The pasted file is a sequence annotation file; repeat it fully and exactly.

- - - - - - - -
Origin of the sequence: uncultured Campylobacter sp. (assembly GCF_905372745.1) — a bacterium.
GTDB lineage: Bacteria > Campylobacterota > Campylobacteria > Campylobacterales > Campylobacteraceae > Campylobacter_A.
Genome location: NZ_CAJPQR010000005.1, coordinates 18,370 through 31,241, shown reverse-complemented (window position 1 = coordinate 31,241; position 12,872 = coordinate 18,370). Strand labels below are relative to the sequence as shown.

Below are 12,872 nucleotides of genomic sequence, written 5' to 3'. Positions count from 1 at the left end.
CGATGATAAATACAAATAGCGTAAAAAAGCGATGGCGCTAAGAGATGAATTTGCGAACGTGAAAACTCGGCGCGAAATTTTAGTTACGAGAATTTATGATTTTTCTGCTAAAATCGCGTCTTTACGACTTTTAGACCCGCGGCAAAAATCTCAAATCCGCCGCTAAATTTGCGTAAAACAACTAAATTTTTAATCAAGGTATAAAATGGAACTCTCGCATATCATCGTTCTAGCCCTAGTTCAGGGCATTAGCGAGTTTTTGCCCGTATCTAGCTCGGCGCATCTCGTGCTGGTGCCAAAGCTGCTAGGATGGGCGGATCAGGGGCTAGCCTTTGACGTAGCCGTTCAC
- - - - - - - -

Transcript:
Origin of the sequence: uncultured Campylobacter sp. (assembly GCF_905372745.1) — a bacterium.
GTDB lineage: Bacteria > Campylobacterota > Campylobacteria > Campylobacterales > Campylobacteraceae > Campylobacter_A.
Genome location: NZ_CAJPQR010000005.1, coordinates 18,370 through 31,241, shown reverse-complemented (window position 1 = coordinate 31,241; position 12,872 = coordinate 18,370). Strand labels below are relative to the sequence as shown.

Below are 12,872 nucleotides of genomic sequence, written 5' to 3'. Positions count from 1 at the left end.
CGATGATAAATACAAATAGCGTAAAAAAGCGATGGCGCTAAGAGATGAATTTGCGAACGTGAAAACTCGGCGCGAAATTTTAGTTACGAGAATTTATGATTTTTCTGCTAAAATCGCGTCTTTACGACTTTTAGACCCGCGGCAAAAATCTCAAATCCGCCGCTAAATTTGCGTAAAACAACTAAATTTTTAATCAAGGTATAAAATGGAACTCTCGCATATCATCGTTCTAGCCCTAGTTCAGGGCATTAGCGAGTTTTTGCCCGTATCTAGCTCGGCGCATCTCGTGCTGGTGCCAAAGCTGCTAGGATGGGCGGATCAGGGGCTAGCCTTTGACGTAGCCGTTCAC